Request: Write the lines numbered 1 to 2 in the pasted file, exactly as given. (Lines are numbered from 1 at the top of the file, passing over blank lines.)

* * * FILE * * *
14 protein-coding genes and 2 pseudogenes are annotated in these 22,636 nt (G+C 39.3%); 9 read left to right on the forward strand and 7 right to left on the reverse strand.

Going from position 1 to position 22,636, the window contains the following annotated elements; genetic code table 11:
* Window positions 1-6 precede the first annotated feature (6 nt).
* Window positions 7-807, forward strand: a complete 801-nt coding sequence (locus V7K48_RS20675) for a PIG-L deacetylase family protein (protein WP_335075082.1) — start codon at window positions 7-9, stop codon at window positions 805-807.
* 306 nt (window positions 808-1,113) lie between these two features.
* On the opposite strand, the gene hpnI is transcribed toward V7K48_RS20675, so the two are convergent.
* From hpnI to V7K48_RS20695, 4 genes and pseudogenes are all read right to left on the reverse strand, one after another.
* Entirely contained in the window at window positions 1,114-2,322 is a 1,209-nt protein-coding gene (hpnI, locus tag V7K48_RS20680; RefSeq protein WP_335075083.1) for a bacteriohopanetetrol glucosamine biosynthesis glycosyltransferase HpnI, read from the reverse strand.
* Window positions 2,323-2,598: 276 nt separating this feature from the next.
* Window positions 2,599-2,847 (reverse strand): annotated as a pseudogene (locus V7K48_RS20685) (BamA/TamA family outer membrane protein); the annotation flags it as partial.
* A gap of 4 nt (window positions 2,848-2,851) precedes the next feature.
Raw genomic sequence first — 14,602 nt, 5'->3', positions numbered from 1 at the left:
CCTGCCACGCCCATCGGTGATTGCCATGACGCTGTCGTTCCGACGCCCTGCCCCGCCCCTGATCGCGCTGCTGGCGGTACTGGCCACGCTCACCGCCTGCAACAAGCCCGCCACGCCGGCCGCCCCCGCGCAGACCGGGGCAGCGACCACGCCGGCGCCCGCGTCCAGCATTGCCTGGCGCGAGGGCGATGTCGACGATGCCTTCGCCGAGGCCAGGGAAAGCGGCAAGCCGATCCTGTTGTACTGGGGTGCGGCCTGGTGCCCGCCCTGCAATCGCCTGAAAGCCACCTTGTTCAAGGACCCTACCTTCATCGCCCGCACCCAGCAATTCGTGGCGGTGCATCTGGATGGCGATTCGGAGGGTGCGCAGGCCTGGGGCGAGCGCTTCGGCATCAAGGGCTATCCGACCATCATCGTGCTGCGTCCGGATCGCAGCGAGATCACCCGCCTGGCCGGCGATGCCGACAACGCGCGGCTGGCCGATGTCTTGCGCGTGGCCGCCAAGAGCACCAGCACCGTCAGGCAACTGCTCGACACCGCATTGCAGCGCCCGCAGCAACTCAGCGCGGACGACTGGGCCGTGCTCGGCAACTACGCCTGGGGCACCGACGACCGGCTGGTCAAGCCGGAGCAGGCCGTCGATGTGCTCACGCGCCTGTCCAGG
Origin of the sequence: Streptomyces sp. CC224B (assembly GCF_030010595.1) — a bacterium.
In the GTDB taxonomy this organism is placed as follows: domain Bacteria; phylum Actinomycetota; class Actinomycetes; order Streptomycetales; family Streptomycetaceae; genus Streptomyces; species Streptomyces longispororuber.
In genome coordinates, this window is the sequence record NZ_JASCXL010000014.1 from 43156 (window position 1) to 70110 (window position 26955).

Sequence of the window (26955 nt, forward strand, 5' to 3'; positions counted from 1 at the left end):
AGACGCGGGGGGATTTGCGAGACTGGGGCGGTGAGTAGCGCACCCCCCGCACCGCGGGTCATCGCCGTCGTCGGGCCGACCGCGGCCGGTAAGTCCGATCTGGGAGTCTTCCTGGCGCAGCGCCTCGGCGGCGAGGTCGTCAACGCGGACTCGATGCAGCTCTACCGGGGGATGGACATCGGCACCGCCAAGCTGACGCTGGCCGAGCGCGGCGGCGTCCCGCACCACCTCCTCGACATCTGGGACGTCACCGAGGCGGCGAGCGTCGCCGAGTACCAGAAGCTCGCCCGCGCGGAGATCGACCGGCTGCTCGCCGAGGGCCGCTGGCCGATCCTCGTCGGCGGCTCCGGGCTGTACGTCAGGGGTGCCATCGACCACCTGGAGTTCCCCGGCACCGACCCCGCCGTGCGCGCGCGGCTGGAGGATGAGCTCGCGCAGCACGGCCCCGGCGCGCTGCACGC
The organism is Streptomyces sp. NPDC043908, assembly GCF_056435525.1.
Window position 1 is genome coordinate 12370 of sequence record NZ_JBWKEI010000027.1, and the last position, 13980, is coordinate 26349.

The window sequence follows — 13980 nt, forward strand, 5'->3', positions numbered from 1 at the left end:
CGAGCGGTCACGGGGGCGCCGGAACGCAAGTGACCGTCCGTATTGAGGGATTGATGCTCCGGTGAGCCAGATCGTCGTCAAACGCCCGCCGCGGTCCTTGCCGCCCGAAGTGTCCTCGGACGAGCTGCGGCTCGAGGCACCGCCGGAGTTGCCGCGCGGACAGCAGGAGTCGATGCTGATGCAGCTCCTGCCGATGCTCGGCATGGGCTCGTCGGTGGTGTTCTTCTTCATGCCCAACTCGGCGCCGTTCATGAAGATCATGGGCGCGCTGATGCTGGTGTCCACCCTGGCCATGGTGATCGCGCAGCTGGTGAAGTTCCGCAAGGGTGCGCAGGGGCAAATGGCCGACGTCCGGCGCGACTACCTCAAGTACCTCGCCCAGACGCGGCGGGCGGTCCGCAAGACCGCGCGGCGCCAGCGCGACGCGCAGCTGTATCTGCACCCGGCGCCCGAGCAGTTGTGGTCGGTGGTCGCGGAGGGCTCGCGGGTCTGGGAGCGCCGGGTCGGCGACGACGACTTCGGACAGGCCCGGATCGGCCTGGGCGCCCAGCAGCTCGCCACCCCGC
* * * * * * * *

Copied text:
14 protein-coding genes and 2 pseudogenes are annotated in these 22,636 nt (G+C 39.3%); 9 read left to right on the forward strand and 7 right to left on the reverse strand.

Going from position 1 to position 22,636, the window contains the following annotated elements; genetic code table 11: